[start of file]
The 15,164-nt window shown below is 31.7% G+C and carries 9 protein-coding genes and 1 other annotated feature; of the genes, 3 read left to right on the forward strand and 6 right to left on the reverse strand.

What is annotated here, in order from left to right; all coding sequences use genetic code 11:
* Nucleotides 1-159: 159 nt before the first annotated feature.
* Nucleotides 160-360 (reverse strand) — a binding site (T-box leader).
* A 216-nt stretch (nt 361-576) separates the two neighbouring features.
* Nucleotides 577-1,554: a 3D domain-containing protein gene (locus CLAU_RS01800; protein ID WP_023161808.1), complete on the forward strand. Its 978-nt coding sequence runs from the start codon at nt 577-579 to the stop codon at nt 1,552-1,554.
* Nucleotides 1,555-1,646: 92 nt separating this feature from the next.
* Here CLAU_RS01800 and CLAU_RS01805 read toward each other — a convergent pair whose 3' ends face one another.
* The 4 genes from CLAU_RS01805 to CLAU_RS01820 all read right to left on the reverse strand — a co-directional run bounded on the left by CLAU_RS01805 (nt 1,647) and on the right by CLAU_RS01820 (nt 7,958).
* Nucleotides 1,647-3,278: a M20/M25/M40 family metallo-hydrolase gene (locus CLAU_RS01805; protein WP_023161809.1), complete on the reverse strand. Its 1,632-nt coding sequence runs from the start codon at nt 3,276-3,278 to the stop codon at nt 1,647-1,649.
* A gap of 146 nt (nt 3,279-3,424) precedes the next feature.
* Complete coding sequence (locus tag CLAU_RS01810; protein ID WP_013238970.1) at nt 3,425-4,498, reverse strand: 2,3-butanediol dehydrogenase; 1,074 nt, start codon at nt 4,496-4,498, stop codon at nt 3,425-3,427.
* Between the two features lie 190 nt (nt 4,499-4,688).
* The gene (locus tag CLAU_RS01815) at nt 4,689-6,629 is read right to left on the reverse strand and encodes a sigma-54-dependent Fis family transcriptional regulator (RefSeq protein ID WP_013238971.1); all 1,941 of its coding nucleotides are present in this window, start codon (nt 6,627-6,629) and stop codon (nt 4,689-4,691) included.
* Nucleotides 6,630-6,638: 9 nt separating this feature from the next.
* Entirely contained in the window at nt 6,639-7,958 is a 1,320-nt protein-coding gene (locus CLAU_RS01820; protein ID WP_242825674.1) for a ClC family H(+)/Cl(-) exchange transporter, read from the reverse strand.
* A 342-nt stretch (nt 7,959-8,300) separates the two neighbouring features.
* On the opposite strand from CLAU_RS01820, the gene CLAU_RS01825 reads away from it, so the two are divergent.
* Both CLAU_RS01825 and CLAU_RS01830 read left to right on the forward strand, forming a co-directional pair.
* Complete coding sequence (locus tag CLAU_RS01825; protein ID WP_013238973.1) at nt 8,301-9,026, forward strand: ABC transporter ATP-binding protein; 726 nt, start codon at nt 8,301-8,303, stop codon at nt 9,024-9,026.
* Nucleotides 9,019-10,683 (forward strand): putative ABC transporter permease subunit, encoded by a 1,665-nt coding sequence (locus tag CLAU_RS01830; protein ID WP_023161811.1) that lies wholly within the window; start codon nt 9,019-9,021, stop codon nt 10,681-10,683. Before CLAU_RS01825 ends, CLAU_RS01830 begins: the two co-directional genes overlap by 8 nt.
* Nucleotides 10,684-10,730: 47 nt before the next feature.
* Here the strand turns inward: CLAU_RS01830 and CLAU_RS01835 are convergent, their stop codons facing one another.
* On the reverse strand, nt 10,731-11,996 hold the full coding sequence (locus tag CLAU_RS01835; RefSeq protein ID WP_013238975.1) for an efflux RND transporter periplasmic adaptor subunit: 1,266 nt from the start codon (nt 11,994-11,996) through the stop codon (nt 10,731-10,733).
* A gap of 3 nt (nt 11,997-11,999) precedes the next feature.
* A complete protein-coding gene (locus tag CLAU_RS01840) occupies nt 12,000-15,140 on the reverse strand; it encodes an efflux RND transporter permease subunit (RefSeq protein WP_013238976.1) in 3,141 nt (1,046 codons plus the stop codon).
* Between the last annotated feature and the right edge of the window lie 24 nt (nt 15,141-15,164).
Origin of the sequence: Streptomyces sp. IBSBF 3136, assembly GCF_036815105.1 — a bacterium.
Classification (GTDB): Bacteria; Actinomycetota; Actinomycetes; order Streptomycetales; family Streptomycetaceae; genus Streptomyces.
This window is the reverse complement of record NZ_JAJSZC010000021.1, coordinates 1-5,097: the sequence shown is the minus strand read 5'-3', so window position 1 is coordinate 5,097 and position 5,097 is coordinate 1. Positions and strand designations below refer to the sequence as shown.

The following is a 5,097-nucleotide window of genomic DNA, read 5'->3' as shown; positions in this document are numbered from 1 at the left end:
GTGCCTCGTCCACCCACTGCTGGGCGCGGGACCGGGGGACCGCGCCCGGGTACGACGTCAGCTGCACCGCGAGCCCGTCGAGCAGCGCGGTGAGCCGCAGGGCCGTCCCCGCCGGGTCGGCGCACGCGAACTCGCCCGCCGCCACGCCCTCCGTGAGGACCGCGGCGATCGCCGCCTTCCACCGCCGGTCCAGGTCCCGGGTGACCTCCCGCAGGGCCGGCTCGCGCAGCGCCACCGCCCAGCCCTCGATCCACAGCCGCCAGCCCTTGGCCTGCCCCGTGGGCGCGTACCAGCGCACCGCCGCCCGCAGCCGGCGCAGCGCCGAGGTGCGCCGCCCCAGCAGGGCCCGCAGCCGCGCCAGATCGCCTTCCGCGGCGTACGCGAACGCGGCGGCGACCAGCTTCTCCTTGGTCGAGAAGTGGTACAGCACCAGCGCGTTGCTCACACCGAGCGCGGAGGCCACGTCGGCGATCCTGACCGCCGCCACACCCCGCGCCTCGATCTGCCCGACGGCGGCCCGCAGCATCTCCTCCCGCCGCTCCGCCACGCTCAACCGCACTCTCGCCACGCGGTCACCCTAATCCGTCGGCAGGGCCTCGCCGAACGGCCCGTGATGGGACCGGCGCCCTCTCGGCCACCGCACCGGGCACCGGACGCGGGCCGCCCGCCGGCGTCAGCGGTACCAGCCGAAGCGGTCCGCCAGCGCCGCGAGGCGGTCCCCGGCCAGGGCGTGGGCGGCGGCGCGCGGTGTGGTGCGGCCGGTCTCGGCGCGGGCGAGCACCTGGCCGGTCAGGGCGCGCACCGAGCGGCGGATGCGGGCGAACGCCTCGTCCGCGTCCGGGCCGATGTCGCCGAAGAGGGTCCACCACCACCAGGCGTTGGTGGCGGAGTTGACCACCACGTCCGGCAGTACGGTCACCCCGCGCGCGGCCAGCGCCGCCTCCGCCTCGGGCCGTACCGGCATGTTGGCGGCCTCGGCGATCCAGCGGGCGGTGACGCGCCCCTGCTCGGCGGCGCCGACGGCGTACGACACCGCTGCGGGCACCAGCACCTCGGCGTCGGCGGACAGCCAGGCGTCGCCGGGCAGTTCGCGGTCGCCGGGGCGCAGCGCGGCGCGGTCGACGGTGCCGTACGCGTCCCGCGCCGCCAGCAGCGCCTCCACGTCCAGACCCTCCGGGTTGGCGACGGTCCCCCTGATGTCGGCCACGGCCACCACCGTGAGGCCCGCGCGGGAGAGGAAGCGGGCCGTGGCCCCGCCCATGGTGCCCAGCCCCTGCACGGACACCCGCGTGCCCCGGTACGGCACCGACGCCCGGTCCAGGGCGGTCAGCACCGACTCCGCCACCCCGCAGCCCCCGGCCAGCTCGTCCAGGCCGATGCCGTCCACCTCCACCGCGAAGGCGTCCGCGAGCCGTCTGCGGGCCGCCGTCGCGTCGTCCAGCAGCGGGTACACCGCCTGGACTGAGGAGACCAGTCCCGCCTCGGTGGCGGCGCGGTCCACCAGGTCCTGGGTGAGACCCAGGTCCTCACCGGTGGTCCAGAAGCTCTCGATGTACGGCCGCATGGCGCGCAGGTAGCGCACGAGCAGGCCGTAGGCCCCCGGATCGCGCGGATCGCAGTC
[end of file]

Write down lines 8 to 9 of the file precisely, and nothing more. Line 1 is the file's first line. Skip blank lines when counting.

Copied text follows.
* Here CLAU_RS01800 and CLAU_RS01805 read toward each other — a convergent pair whose 3' ends face one another.
* The 4 genes from CLAU_RS01805 to CLAU_RS01820 all read right to left on the reverse strand — a co-directional run bounded on the left by CLAU_RS01805 (nt 1,647) and on the right by CLAU_RS01820 (nt 7,958).